John Winsor on the Open Talent Economy

John Winsor

After college, John Winsor followed his father and grandfather into publishing. He built a portfolio of sports and fitness publications. He saw the business changing and started crowdsourcing articles from athletes. That got him interested in open talent–work outside full-time employment including the freelance and gig economy.

Three years ago Winsor joined the faculty at Harvard Business School as a visiting executive and founded Open Assembly, an organization that hosts conversations about the future of work.

Winsor sees corporations embracing open talent because of the potential to get work done faster, better, and cheaper. He points to the NASA Center of Excellence for Collaborative Innovation which has conducted 400 open talent projects resulting in projects completed 4-5 times faster and 8-10 times cheaper.

The drop in the price of technology and the new openness to remote work makes it easier to work anywhere. Cloud services and commerce platforms make it cheaper and easier than ever to start a business. Learning platforms make knowledge ubiquitous. The combination has created a passion economy where individuals can do more of what they want when and where they want to work.

Winsor tells the story of a yoga instructor in Barcelona that makes $400,000 a year doing private Instagram classes–a mind-blowing example of what’s possible today.

He acknowledges that it will take a new social contract, potentially including a minimum income guarantee, to make open talent work for everyone.

“Being an entrepreneur takes space, safe space, with no distractions, and the ability to endure some failure,” said Winsor.

It will also take equitable access to a great education and lifelong learning. Windsor thinks high school needs to be a safe place to learn and fail and vessel for experiential learning–a place to learn, mature, start your search and find your passion.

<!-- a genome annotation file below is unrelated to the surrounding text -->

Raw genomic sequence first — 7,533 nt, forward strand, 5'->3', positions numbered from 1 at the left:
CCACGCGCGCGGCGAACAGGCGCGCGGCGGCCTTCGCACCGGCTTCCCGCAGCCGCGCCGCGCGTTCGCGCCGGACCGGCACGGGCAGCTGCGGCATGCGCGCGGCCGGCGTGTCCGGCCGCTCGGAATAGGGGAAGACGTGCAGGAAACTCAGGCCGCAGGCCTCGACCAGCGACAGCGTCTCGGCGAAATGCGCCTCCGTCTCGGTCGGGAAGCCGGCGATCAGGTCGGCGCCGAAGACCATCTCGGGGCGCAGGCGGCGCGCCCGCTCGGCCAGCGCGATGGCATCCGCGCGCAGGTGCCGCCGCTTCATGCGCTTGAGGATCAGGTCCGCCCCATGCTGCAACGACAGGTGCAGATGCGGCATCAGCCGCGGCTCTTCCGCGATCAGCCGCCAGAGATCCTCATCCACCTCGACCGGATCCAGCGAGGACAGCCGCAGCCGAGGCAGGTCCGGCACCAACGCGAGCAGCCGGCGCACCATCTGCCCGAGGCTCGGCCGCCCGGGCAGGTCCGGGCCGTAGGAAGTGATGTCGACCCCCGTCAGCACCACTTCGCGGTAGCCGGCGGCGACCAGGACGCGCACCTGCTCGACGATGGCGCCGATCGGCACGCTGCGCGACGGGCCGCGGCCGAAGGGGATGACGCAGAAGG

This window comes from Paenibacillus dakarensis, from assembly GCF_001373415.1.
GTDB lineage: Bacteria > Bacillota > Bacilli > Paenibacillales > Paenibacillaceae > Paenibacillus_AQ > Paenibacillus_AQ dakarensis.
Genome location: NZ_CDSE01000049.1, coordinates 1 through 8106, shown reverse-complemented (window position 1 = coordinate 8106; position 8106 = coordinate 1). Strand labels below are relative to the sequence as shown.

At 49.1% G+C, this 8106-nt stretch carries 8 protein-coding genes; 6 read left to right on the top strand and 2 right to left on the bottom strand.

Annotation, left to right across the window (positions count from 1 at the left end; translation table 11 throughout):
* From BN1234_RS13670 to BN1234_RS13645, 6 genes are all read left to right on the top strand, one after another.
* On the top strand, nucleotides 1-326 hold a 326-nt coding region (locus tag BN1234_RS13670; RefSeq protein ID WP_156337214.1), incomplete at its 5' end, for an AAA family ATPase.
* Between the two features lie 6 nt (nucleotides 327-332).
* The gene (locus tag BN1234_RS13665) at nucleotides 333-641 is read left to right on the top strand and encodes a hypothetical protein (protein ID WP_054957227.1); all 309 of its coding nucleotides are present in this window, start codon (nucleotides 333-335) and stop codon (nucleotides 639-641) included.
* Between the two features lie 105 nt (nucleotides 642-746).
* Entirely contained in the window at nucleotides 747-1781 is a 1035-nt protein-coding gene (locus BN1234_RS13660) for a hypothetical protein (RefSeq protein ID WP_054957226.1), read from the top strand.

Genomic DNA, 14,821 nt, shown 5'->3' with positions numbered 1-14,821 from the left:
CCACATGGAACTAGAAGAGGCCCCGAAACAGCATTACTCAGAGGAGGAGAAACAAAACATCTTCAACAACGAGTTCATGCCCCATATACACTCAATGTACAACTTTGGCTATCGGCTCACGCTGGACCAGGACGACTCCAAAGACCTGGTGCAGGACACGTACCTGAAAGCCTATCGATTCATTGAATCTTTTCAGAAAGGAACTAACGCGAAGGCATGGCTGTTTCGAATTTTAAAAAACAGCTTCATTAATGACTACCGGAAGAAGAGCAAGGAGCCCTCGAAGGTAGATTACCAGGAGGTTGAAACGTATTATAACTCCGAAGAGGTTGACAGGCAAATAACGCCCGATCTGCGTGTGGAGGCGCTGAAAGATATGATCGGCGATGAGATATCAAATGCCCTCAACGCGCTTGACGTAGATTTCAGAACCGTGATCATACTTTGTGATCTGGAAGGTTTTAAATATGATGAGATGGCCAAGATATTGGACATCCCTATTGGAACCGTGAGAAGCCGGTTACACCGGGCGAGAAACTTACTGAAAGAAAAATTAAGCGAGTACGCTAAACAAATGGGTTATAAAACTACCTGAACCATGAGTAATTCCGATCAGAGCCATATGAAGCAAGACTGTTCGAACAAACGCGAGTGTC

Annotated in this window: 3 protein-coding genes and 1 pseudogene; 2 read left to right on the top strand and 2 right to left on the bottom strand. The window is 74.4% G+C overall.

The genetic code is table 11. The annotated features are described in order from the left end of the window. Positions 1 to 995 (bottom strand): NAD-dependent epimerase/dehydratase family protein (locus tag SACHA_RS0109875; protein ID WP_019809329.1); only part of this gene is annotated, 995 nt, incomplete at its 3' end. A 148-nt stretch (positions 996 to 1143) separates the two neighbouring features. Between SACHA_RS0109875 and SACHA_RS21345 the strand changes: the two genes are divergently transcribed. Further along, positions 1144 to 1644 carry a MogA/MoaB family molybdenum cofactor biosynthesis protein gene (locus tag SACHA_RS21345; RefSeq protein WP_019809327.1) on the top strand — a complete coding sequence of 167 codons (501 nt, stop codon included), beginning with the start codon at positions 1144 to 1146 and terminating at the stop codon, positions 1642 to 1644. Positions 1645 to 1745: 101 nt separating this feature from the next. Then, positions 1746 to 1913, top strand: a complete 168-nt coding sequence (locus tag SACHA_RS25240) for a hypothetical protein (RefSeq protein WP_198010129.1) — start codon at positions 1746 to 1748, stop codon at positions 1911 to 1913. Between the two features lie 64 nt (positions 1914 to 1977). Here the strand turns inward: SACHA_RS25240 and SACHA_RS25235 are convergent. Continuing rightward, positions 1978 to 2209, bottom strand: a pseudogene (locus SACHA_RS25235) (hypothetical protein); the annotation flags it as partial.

On college, Windsor finds it “Astounding you can take classes from Harvard for free.” He notes that 40,000 people took the entrepreneurship class.

“The fluidity of our economy is astounding,” said Winsor.  Access to open talent opportunities for everybody will take a new level of security.

Key Takeaways:
[1:11] John shares how and why he went to Colorado College.
[2:28] Is Colorado College still a ‘big block’ school? How did the way that the college was organized aid John in his learning?
[3:44] John reflects on receiving his MBA in Marketing at the University of Denver. Tom and John also discuss how both CC and UoD have evolved over time.
[7:07] How John got into the publishing business.
[9:48] About John’s interest in racing and cycling.
[12:33] How and where John became interested in the idea of open talent and the future of work.
[15:38] John defines what open talent is.
[16:52] Should everyone be in the ‘open talent’ space? Or is it something that complements full-time employment? What does John see, five to 10 years from now, for the open talent space?
[19:15] How it could be possible to create an open talent economy that is equitable for everyone.
[25:00] Ways to help the open talent economy scale in an equitable way.
[27:17] Advertising opportunities available through Getting Smart.
[27:47] Three years ago, John founded Open Assembly, an organization that produces content around open talent and more. John shares what they have accomplished so far with Open Assembly and what they’re trying to accomplish, going forward.
[31:12] What high school education for a market of open talent should look like.
[33:46] Does John agree with Ryan Craig’s advice around giving a “hard sprint to a good first job”?
[37:55] Will an open talent economy lead to the widening income and wealth gap?
[40:30] How we can all play a part in creating the foundation for an open talent economy.
[43:02] Tom thanks John for joining the podcast!

Mentioned in This Episode:
John Winsor
Harvard Business School
Open Assembly
Diffusion of Innovations, by Everett M. Rogers
Spark: Be More Innovative Through Co-Creation, by John Winsor
Flipped: How Bottom-Up Co-Creation is Replacing Top-Down Innovation, by John Winsor
Crowdsourcing: Why the Power of the Crowd Is Driving the Future of Business, by Jeff Howe
[email protected] — Email Jessica to learn more about sponsorships and advertising opportunities with Getting Smart!
Getting Smart Ep. 264: “Ryan Craig on Putting America Back to Work”
“1,000 True Fans,” by Kevin Kelly
“One Thousand True Fans: All You Need to Know about Marketing in a Single Article,”
by Jeroen Riemens

For more, see:

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Getting Smart Staff

The Getting Smart Staff believes in learning out loud and always being an advocate for things that we are excited about. As a result, we write a lot. Do you have a story we should cover? Email [email protected]

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